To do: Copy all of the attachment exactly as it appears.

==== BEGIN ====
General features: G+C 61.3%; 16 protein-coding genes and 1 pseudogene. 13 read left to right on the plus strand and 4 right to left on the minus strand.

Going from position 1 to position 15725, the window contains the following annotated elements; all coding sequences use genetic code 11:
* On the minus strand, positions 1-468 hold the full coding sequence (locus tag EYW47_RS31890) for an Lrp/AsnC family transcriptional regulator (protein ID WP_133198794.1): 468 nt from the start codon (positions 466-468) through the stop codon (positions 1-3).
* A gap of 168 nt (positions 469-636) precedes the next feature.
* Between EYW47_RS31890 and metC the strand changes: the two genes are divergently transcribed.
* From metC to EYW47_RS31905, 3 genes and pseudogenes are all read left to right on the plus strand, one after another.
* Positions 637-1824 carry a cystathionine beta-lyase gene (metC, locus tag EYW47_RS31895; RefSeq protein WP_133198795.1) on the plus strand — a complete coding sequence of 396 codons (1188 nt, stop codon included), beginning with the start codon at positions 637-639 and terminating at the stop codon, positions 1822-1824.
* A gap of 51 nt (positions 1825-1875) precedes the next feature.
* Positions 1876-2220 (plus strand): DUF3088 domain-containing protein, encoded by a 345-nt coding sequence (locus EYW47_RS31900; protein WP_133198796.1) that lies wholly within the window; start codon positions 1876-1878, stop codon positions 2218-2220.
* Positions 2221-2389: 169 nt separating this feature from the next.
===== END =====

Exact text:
General features: G+C 61.3%; 16 protein-coding genes and 1 pseudogene. 13 read left to right on the plus strand and 4 right to left on the minus strand.

Going from position 1 to position 15725, the window contains the following annotated elements; all coding sequences use genetic code 11:
* On the minus strand, positions 1-468 hold the full coding sequence (locus tag EYW47_RS31890) for an Lrp/AsnC family transcriptional regulator (protein ID WP_133198794.1): 468 nt from the start codon (positions 466-468) through the stop codon (positions 1-3).
* A gap of 168 nt (positions 469-636) precedes the next feature.
* Between EYW47_RS31890 and metC the strand changes: the two genes are divergently transcribed.
* From metC to EYW47_RS31905, 3 genes and pseudogenes are all read left to right on the plus strand, one after another.
* Positions 637-1824 carry a cystathionine beta-lyase gene (metC, locus tag EYW47_RS31895; RefSeq protein WP_133198795.1) on the plus strand — a complete coding sequence of 396 codons (1188 nt, stop codon included), beginning with the start codon at positions 637-639 and terminating at the stop codon, positions 1822-1824.
* A gap of 51 nt (positions 1825-1875) precedes the next feature.
* Positions 1876-2220 (plus strand): DUF3088 domain-containing protein, encoded by a 345-nt coding sequence (locus EYW47_RS31900; protein WP_133198796.1) that lies wholly within the window; start codon positions 1876-1878, stop codon positions 2218-2220.
* Positions 2221-2389: 169 nt separating this feature from the next.